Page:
US CIO issues government-wide application audit
Steven Van Roeckel launches IT portfolio management exercise to identify wasteful, low value and duplicate systems
The CIO of the US federal government has launched an initiative to get its application portfolio under control.
In an official blog post, Steven Van Roeckel announced that federal agencies will be provided with a tool, named PortfolioStat, that will allow them to "assess the current maturity of their IT portfolio management process and make decisions on eliminating duplication across their organisations".
Van Roeckel said that agency chief operating officers will be obliged to initiate a "high-level" survey of their IT portfolio status, and provide data that will be used to assess the current state of IT portfolio management across agencies.
This data will be used to set IT cost reduction targets for each agency, set benchmarks, and to establish criteria for "identifying wasteful, “low-value,” or duplicative investments".
The name of the programme is designed to echo TechStat, an initiative launched by Van Roeckel's predecessor Vivek Kundra to audit IT spending.
Van Roeckel wrote that the programme was inspired by IT portfolio initiatives in the private sector. "Leading private sector companies have been leveraging improved IT portfolio management tools for some time," he said.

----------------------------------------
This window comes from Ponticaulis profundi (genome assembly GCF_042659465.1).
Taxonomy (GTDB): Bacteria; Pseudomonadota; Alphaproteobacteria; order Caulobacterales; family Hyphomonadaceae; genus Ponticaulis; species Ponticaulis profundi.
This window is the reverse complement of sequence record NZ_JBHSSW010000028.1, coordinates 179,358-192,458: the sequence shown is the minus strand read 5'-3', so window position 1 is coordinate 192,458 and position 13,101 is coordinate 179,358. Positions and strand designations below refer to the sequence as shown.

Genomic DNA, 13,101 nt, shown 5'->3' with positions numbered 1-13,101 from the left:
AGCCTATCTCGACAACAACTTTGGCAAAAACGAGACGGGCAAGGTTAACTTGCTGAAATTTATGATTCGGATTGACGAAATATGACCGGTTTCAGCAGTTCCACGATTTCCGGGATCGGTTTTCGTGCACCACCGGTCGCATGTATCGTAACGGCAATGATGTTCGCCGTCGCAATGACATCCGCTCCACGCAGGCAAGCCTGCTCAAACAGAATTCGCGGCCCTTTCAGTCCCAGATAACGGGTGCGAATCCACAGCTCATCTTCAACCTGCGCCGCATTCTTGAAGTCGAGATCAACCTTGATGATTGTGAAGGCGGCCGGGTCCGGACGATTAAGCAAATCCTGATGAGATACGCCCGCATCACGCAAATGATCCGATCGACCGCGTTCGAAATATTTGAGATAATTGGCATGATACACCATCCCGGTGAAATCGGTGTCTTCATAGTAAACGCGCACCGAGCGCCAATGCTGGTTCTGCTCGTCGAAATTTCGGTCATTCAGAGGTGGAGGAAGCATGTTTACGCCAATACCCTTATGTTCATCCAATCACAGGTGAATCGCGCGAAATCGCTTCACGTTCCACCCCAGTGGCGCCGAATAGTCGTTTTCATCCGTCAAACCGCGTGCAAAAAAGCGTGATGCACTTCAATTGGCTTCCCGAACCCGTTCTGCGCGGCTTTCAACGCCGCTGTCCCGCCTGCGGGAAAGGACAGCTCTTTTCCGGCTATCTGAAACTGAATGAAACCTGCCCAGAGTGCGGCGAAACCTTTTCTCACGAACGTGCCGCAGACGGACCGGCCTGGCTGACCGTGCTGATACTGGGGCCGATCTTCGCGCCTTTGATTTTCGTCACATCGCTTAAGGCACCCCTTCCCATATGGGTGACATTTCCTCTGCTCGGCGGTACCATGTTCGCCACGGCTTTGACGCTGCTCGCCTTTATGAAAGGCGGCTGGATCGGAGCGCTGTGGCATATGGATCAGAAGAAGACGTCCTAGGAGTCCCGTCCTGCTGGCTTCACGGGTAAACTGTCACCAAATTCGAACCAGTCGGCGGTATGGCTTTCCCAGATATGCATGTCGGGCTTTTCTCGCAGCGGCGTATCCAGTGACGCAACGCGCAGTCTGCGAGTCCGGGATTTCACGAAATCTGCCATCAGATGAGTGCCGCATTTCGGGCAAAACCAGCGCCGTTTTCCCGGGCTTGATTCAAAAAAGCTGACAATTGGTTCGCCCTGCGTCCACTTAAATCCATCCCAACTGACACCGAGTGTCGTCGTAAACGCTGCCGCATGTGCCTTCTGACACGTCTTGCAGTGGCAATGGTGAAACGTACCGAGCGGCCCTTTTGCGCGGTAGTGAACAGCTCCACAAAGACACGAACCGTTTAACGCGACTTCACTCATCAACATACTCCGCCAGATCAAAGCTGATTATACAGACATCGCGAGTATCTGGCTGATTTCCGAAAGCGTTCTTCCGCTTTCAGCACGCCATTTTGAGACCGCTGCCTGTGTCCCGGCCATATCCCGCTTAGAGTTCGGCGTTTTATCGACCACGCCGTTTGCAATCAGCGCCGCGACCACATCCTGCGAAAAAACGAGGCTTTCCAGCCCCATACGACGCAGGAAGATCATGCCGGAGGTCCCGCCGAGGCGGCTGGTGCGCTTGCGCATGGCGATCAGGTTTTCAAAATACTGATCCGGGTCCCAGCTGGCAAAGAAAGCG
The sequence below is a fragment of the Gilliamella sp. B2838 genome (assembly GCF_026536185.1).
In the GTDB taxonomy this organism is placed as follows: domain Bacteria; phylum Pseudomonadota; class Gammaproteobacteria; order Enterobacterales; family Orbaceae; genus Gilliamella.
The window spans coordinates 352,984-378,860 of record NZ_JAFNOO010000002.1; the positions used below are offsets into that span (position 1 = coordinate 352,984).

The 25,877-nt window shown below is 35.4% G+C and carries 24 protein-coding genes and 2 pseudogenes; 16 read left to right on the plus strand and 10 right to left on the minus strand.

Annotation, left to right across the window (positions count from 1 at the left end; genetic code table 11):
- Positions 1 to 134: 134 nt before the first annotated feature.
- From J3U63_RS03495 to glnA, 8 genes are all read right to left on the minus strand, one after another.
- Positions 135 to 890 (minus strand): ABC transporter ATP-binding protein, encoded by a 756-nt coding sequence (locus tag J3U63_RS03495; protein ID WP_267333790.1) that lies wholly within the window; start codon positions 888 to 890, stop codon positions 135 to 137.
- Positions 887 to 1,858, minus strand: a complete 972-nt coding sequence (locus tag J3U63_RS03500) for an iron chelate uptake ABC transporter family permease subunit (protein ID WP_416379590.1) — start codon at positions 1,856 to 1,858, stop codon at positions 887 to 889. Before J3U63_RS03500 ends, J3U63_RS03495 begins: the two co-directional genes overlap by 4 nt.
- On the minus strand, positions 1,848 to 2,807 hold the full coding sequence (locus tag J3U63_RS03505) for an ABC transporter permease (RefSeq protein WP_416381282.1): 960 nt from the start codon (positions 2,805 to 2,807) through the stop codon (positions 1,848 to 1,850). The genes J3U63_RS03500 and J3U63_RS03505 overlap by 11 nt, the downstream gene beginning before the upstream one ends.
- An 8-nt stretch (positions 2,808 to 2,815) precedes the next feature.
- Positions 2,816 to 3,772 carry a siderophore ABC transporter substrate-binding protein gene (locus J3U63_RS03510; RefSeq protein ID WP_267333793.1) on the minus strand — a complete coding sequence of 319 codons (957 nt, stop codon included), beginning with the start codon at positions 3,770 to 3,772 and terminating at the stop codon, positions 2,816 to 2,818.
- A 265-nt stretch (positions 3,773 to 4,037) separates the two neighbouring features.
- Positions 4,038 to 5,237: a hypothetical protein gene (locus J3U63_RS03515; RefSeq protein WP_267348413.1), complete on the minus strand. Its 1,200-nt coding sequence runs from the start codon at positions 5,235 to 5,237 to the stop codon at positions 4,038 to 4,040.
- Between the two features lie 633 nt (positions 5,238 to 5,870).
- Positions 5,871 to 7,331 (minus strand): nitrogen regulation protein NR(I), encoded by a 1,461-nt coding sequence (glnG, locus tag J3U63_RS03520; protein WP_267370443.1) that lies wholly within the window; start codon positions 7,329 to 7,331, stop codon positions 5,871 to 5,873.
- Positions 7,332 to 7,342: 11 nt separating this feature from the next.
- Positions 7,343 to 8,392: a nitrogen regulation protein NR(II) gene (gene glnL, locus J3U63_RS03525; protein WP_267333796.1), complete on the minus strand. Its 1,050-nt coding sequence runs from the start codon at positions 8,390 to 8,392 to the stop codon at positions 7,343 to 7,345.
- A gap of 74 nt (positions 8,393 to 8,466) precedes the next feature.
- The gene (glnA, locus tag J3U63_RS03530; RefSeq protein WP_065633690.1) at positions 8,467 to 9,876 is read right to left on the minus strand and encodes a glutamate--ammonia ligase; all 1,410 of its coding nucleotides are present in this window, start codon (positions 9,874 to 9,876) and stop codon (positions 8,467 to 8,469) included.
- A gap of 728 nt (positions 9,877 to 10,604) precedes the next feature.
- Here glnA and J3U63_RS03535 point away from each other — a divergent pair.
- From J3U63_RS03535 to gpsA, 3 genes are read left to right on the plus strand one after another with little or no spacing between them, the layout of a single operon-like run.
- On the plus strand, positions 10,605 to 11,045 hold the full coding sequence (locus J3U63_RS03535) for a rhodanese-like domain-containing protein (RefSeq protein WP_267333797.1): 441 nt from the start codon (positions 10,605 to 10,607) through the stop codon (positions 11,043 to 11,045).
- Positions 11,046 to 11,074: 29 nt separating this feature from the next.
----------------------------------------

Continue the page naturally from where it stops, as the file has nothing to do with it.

Earlier this month, the US Office of Management and Budget relaunched its Federal IT Dashboard, a website that displays IT spending data across federal government.
The dashboard reveals how much each agency spends on IT, and the evaluation of each investment by the agency's CIO. Unsurprisingly, the US Department of Defense is by far the biggest IT spender. The Department of Energy was deemed by its own CIO to have invested in IT most effectively.
Just over a year ago, the UK government published data on the performance of its major IT projects up to July 2010. One of the goals of the Cabinet Office's 'business plan' to "begin regular publication of performance details of all ICT projects above £1m", and it is described on the Number 10 transparency website as ‘Completed’. However, the data has not been updated for over a year.